Friday, August 8, 2008

De-installation in Process

The plant growth in this piece was unexpected and incredible, I'll post some comparisons later

I found this brood of spiders on their egg sack under one of the pieces.

I am trying to finish the de-installation this morning. I will post more about all of it later.

Tuesday, August 5, 2008

18 hours Left to See "Three Shopping Cart Situations"

I'm going down to de-install my shopping cart sculptures at Socrates Sculpture Park, I'm leaving super early tomorrow morning. I think it will take a day and a half, but god knows I've been wrong about the timing before with this project. I'm looking forward to see the state of the plant growth. Anyway, if you want to see it, you have until about 2pm Wednesday afternoon before I take a crowbar to it.

Lord of the Ring Flash

I just got a cheap ring flash to use with the macro lens for my Nikon D80. The ring flash will let me get closer to tiny subjects. Until now I have been using the built in speedlight on the camera, the problem with that is that I can only get so close before the shadow of the lens barrel intrudes into the shot. I just started experimenting with the flash yesterday, already it seems like a big improvement. There are probably a lot of tricks of the trade I need to learn to get consistently good bug shots. Here are some of yesterday's results, it's best to click on them to see the detail.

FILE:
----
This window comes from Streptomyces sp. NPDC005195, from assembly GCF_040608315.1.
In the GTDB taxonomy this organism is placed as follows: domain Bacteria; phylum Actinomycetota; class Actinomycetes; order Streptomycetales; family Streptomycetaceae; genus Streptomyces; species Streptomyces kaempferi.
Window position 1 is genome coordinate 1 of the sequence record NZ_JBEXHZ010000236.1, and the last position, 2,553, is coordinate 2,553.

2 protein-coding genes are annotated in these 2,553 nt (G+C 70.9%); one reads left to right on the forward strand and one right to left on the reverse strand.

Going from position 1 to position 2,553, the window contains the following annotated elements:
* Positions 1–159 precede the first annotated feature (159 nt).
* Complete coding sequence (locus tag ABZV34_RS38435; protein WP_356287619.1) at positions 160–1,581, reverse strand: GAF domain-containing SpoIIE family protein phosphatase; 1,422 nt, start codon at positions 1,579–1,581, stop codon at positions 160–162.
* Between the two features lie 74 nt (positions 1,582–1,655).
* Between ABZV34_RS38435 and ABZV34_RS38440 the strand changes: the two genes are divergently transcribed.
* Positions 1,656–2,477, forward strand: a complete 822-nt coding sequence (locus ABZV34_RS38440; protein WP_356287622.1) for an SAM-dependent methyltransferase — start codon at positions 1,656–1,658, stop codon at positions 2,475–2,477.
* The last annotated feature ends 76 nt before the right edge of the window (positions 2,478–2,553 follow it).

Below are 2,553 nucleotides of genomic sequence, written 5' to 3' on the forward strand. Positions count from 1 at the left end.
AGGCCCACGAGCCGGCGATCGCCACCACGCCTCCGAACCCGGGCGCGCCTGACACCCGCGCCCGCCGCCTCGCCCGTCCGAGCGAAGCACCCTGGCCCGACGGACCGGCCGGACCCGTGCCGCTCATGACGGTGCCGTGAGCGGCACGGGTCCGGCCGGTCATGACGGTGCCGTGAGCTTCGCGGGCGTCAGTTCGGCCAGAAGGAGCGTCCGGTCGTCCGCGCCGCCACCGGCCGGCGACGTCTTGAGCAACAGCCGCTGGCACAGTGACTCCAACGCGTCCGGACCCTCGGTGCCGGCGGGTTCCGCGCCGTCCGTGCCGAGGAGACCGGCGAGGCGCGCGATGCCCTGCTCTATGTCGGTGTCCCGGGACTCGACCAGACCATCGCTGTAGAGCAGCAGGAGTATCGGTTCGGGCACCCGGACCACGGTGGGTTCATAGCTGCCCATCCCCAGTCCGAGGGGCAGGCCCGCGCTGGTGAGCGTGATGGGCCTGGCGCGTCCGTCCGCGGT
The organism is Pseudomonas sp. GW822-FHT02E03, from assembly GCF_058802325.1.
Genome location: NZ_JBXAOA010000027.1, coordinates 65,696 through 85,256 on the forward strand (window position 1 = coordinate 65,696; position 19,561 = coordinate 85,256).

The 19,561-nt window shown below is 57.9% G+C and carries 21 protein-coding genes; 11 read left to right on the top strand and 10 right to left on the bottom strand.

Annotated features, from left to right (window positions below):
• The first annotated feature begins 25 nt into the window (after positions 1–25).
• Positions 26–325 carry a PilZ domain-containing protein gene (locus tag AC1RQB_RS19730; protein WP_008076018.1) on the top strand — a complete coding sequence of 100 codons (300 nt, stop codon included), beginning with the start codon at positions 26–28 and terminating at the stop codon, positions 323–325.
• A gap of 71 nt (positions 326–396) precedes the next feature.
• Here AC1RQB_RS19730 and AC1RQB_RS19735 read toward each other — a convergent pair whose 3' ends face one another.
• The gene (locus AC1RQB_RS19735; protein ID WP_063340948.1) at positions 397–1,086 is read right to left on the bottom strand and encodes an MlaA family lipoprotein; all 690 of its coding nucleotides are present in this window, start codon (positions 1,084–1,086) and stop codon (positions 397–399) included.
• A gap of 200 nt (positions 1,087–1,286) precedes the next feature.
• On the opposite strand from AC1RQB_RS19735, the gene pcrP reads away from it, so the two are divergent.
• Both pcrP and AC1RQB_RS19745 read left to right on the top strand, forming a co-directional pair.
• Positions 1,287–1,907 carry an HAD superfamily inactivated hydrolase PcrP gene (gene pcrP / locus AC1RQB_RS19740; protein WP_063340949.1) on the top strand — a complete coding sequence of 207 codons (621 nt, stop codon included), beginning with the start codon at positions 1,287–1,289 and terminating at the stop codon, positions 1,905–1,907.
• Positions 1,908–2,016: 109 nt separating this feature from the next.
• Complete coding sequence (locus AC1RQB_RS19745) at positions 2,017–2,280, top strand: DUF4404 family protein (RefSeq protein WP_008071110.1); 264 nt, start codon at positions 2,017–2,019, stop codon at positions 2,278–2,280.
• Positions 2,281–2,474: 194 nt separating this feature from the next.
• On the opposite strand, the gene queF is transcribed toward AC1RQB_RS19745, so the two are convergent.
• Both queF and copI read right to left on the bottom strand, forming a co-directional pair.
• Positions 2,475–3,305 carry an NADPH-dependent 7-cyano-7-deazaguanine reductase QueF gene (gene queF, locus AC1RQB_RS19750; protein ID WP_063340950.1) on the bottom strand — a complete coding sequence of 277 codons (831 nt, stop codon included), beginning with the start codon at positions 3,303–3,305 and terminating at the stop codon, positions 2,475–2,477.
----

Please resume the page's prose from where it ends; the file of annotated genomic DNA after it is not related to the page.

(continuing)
Check out the clutch of eggs she is carrying, unfortunately, my back hallway is no place to raise a family.

Photographing Damselflies is extremely difficult they don't seem to stop moving...

If you click to enlarge on this you can see a lot of detail

I don't know what these are

If you click to enlarge this you can see the eye arrangement

Monday, August 4, 2008

Herzog in the Snow

We went to see Werner Herzog's Encounters at the End of the World on Saturday night. I thought it was really good, and I recommend that it be seen on the big screen. At times he seems to take his Teutonic pessimism a bit too far in the narration, but it ends up being so funny that it all works. Needless to say, he side steps the normal documentary cliches and he doesn't seem to feel any need to shoe horn every encounter into some tight narrative arc.

Friday, August 1, 2008

Herzog in the Jungle

I just found out that Werner Herzog's new documentary about Antarctica, Encounters at the End of the World, is opening today in Buffalo. I'm excited to see it. Lately, I've been watching a lot of nature documentaries as I mull over some ideas for future projects. I find Herzog's attitude towards nature a refreshing counter to the pseudo religious cliches about harmony that one finds in most nature documentaries. The best example of it is the clip below (from a documentary about the making of Fitzcarraldo), where he talks about the "obscenity" and "overwhelming collective murder" of the jungle. After spending a year plus looking at the nightmarish world of spiders, I'm sympathetic to his characterization of nature. He starts talking at the 36 second mark.